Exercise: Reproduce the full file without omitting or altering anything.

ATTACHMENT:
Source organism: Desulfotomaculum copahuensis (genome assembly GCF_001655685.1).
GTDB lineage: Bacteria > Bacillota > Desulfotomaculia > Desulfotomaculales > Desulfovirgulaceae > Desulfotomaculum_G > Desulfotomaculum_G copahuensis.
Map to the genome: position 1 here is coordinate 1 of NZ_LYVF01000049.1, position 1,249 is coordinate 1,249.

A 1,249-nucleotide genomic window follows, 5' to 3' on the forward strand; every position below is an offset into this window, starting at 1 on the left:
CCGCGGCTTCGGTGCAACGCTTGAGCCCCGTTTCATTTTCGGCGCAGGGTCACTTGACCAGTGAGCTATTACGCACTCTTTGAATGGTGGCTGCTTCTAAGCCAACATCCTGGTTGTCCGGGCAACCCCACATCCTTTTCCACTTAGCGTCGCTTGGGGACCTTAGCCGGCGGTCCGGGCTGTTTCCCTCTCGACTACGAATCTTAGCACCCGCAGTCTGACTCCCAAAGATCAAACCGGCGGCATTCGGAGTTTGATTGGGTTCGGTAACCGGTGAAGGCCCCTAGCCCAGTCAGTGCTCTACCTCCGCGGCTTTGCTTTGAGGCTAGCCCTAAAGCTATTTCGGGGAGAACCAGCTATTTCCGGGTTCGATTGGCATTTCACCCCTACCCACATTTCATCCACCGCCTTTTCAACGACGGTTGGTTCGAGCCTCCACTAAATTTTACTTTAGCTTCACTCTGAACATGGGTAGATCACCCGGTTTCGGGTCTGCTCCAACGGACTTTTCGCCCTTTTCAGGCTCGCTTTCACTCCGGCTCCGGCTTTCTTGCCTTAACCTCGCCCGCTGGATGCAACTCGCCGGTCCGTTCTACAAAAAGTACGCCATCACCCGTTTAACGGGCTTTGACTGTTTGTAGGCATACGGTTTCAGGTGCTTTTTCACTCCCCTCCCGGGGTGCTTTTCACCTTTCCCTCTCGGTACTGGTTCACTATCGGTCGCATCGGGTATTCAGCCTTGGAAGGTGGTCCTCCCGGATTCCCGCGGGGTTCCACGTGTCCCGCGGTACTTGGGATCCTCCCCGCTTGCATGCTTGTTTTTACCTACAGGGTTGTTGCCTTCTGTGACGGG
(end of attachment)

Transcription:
Source organism: Desulfotomaculum copahuensis (genome assembly GCF_001655685.1).
GTDB lineage: Bacteria > Bacillota > Desulfotomaculia > Desulfotomaculales > Desulfovirgulaceae > Desulfotomaculum_G > Desulfotomaculum_G copahuensis.
Map to the genome: position 1 here is coordinate 1 of NZ_LYVF01000049.1, position 1,249 is coordinate 1,249.

A 1,249-nucleotide genomic window follows, 5' to 3' on the forward strand; every position below is an offset into this window, starting at 1 on the left:
CCGCGGCTTCGGTGCAACGCTTGAGCCCCGTTTCATTTTCGGCGCAGGGTCACTTGACCAGTGAGCTATTACGCACTCTTTGAATGGTGGCTGCTTCTAAGCCAACATCCTGGTTGTCCGGGCAACCCCACATCCTTTTCCACTTAGCGTCGCTTGGGGACCTTAGCCGGCGGTCCGGGCTGTTTCCCTCTCGACTACGAATCTTAGCACCCGCAGTCTGACTCCCAAAGATCAAACCGGCGGCATTCGGAGTTTGATTGGGTTCGGTAACCGGTGAAGGCCCCTAGCCCAGTCAGTGCTCTACCTCCGCGGCTTTGCTTTGAGGCTAGCCCTAAAGCTATTTCGGGGAGAACCAGCTATTTCCGGGTTCGATTGGCATTTCACCCCTACCCACATTTCATCCACCGCCTTTTCAACGACGGTTGGTTCGAGCCTCCACTAAATTTTACTTTAGCTTCACTCTGAACATGGGTAGATCACCCGGTTTCGGGTCTGCTCCAACGGACTTTTCGCCCTTTTCAGGCTCGCTTTCACTCCGGCTCCGGCTTTCTTGCCTTAACCTCGCCCGCTGGATGCAACTCGCCGGTCCGTTCTACAAAAAGTACGCCATCACCCGTTTAACGGGCTTTGACTGTTTGTAGGCATACGGTTTCAGGTGCTTTTTCACTCCCCTCCCGGGGTGCTTTTCACCTTTCCCTCTCGGTACTGGTTCACTATCGGTCGCATCGGGTATTCAGCCTTGGAAGGTGGTCCTCCCGGATTCCCGCGGGGTTCCACGTGTCCCGCGGTACTTGGGATCCTCCCCGCTTGCATGCTTGTTTTTACCTACAGGGTTGTTGCCTTCTGTGACGGG